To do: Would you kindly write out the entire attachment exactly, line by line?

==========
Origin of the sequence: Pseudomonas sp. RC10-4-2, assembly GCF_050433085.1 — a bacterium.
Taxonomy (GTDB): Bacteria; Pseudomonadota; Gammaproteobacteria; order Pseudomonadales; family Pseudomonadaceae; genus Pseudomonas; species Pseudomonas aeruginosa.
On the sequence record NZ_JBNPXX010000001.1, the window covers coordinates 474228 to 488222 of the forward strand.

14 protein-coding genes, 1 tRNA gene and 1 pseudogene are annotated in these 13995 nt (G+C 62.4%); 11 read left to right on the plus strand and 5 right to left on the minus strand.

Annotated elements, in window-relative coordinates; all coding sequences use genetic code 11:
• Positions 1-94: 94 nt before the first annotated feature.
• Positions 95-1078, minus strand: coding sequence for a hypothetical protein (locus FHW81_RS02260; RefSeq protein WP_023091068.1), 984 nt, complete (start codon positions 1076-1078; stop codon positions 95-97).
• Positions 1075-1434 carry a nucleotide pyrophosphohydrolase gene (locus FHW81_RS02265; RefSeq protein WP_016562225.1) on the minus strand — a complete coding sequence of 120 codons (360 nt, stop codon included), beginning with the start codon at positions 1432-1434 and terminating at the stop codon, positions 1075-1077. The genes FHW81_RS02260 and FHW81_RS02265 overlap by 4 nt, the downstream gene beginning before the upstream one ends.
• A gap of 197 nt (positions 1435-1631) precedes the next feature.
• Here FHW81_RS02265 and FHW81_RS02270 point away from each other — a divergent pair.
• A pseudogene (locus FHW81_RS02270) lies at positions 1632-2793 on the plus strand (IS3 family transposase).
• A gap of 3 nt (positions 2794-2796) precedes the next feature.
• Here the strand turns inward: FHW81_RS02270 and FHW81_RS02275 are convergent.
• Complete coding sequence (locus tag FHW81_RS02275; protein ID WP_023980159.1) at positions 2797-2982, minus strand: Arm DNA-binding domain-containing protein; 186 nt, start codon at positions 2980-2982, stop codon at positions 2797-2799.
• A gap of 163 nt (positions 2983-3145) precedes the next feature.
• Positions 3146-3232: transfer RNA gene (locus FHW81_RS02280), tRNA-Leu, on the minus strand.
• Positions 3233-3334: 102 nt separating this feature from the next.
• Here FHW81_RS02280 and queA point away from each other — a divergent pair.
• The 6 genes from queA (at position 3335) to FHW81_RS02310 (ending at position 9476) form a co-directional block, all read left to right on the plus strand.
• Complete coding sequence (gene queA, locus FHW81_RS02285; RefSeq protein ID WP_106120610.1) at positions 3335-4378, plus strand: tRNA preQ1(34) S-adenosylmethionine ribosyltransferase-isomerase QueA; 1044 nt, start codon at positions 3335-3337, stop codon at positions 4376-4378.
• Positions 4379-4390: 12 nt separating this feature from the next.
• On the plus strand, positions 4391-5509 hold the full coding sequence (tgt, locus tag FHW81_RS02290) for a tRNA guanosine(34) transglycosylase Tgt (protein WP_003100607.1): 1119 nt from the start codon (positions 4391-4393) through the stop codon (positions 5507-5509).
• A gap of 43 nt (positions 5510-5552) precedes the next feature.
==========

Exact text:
Origin of the sequence: Pseudomonas sp. RC10-4-2, assembly GCF_050433085.1 — a bacterium.
Taxonomy (GTDB): Bacteria; Pseudomonadota; Gammaproteobacteria; order Pseudomonadales; family Pseudomonadaceae; genus Pseudomonas; species Pseudomonas aeruginosa.
On the sequence record NZ_JBNPXX010000001.1, the window covers coordinates 474228 to 488222 of the forward strand.

14 protein-coding genes, 1 tRNA gene and 1 pseudogene are annotated in these 13995 nt (G+C 62.4%); 11 read left to right on the plus strand and 5 right to left on the minus strand.

Annotated elements, in window-relative coordinates; all coding sequences use genetic code 11:
• Positions 1-94: 94 nt before the first annotated feature.
• Positions 95-1078, minus strand: coding sequence for a hypothetical protein (locus FHW81_RS02260; RefSeq protein WP_023091068.1), 984 nt, complete (start codon positions 1076-1078; stop codon positions 95-97).
• Positions 1075-1434 carry a nucleotide pyrophosphohydrolase gene (locus FHW81_RS02265; RefSeq protein WP_016562225.1) on the minus strand — a complete coding sequence of 120 codons (360 nt, stop codon included), beginning with the start codon at positions 1432-1434 and terminating at the stop codon, positions 1075-1077. The genes FHW81_RS02260 and FHW81_RS02265 overlap by 4 nt, the downstream gene beginning before the upstream one ends.
• A gap of 197 nt (positions 1435-1631) precedes the next feature.
• Here FHW81_RS02265 and FHW81_RS02270 point away from each other — a divergent pair.
• A pseudogene (locus FHW81_RS02270) lies at positions 1632-2793 on the plus strand (IS3 family transposase).
• A gap of 3 nt (positions 2794-2796) precedes the next feature.
• Here the strand turns inward: FHW81_RS02270 and FHW81_RS02275 are convergent.
• Complete coding sequence (locus tag FHW81_RS02275; protein ID WP_023980159.1) at positions 2797-2982, minus strand: Arm DNA-binding domain-containing protein; 186 nt, start codon at positions 2980-2982, stop codon at positions 2797-2799.
• A gap of 163 nt (positions 2983-3145) precedes the next feature.
• Positions 3146-3232: transfer RNA gene (locus FHW81_RS02280), tRNA-Leu, on the minus strand.
• Positions 3233-3334: 102 nt separating this feature from the next.
• Here FHW81_RS02280 and queA point away from each other — a divergent pair.
• The 6 genes from queA (at position 3335) to FHW81_RS02310 (ending at position 9476) form a co-directional block, all read left to right on the plus strand.
• Complete coding sequence (gene queA, locus FHW81_RS02285; RefSeq protein ID WP_106120610.1) at positions 3335-4378, plus strand: tRNA preQ1(34) S-adenosylmethionine ribosyltransferase-isomerase QueA; 1044 nt, start codon at positions 3335-3337, stop codon at positions 4376-4378.
• Positions 4379-4390: 12 nt separating this feature from the next.
• On the plus strand, positions 4391-5509 hold the full coding sequence (tgt, locus tag FHW81_RS02290) for a tRNA guanosine(34) transglycosylase Tgt (protein WP_003100607.1): 1119 nt from the start codon (positions 4391-4393) through the stop codon (positions 5507-5509).
• A gap of 43 nt (positions 5510-5552) precedes the next feature.